Any answers would be great. Thanks.

    #22613
    Kate_dup1Kate_dup1
    Participant

    They paid for required books, tuition, insurance, other misc fees and gave me a monthly stipend for 10.5 months. for the other 45 days I did an active duty tour and got paid full pay.

    No, the 4 years pay back does not count as residency. You have to do an approved ACGME residency program for anything to count for residency. You are guaranteed one year of training (internship) and then it’s up to you and the particular service what specialty you practice. If you want to practice Neurology for insntance and the service decides that year that they have enough Neurologists in training, then you would likely not get permission to seek training. If you did not ask for an alternate specialty, you would be a general practitioner for a min of 2 years and would be eligible to reapply for residency. If by the 4 years you haven’t been trainined, you either seperate or apply again. For Navy, I know that everyone does an internship and is a generalist for at least 2 years before they are allowed to ask for residency.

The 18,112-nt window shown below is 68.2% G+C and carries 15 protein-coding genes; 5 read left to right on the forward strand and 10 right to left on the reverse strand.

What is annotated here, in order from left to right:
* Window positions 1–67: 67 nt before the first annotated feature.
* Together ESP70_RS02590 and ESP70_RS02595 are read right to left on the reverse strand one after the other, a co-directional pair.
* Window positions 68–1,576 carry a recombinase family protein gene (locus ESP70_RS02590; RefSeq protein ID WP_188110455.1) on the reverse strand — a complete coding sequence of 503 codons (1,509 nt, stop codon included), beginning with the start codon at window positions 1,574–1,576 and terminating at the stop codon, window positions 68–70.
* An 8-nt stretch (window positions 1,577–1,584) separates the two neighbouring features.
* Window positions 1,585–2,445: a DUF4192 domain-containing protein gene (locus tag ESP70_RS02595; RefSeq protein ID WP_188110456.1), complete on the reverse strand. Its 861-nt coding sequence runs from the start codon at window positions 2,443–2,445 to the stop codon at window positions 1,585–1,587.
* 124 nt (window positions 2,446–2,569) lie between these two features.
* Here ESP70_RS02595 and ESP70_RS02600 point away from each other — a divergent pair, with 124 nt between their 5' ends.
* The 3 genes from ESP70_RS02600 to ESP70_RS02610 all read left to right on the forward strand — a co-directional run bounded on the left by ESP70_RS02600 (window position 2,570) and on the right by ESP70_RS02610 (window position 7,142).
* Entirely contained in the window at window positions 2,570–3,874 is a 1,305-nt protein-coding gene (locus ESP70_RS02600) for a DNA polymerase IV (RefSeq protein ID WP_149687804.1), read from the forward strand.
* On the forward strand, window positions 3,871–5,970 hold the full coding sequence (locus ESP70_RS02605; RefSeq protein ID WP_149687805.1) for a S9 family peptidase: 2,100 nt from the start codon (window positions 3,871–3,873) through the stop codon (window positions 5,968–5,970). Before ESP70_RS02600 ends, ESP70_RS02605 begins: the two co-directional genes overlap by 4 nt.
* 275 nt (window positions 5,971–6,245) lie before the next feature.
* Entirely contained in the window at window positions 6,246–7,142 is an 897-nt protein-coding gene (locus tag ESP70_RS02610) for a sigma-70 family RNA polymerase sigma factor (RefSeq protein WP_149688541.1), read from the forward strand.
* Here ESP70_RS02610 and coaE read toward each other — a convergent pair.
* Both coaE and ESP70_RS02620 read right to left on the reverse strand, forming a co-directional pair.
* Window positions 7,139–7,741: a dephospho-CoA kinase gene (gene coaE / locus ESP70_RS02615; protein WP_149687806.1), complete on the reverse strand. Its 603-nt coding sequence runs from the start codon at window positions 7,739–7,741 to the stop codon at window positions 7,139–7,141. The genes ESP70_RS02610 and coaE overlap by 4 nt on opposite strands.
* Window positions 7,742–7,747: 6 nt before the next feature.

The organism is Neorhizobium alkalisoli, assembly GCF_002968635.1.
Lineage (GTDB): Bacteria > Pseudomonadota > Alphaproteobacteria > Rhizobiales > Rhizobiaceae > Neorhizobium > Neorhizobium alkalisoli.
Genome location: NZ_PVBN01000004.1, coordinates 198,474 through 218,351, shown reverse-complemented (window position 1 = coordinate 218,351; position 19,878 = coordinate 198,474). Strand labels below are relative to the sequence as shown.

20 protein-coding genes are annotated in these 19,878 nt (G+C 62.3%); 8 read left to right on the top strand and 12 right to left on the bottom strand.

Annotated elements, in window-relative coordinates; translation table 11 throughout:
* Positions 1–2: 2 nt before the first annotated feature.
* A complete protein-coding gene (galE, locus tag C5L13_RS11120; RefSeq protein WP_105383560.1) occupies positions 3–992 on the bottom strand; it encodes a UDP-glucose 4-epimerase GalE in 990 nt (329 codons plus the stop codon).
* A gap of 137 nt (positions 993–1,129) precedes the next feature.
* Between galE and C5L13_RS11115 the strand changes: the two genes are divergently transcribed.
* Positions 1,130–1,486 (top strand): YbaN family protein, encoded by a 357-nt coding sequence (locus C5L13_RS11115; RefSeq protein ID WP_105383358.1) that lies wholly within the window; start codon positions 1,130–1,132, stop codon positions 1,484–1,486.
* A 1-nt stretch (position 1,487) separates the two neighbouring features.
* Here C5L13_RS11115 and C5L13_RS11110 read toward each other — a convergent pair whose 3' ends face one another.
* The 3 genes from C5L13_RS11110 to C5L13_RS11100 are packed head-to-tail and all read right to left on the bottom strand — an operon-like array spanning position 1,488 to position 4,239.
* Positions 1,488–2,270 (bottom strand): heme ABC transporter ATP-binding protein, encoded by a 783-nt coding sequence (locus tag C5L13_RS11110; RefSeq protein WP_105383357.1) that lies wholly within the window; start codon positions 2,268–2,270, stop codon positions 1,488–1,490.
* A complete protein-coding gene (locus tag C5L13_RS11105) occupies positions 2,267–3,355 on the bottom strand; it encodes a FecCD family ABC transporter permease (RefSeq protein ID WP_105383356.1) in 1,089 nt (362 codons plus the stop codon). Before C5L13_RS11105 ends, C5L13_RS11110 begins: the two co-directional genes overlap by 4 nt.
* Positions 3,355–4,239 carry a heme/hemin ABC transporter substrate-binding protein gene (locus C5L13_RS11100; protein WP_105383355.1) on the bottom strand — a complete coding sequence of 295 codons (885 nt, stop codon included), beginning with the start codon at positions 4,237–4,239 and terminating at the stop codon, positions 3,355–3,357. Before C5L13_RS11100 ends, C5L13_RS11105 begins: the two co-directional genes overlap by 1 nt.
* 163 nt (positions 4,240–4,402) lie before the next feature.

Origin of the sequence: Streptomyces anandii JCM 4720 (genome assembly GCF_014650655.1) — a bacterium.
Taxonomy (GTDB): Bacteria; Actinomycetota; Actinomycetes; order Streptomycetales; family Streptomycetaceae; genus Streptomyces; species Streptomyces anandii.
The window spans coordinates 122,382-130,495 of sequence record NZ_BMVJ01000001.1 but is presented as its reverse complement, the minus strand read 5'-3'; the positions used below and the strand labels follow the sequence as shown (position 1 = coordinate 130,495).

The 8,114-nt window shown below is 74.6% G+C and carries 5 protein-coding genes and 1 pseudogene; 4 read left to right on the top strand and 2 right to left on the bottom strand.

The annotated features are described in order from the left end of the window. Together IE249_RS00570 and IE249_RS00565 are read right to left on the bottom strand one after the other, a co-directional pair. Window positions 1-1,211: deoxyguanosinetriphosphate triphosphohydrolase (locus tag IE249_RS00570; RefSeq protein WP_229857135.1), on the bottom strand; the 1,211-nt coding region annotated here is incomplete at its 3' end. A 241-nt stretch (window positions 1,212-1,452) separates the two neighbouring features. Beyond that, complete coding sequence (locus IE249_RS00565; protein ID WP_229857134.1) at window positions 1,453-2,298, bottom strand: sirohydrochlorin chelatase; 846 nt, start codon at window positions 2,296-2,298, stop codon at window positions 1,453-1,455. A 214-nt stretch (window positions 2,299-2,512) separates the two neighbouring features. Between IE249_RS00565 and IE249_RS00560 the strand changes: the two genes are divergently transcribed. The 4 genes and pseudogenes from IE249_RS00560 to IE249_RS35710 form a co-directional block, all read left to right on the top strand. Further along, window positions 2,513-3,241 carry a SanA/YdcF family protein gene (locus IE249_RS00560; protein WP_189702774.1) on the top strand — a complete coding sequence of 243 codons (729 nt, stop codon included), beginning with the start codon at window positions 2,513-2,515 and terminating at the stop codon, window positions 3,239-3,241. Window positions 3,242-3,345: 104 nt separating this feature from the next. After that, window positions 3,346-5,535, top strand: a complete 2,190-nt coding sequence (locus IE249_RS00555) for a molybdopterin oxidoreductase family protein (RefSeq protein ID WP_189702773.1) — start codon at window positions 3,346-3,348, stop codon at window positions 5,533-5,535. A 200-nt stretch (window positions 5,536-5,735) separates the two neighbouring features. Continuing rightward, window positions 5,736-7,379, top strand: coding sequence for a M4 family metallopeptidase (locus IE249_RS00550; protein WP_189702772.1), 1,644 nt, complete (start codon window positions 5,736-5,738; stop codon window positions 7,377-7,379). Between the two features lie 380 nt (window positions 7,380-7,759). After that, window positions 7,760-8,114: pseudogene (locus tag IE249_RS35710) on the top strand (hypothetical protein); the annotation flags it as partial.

School loan paybacks are different. That you apply for after you have graduated and done a residency and decide you want to be a doctor in the military. The scholarship and loan repayment programs are different. There is no real difference between monetary pay between the services. Everyone gets the same pay based on rank. The difference comes in the likely activities and places you’d live based on the service. I may be biased, but most people agree the Air Force is the most plush of the services and seemingly offers the most in creature comforts. The AF is the most difficult scholarship to get, followed by Navy and then Army.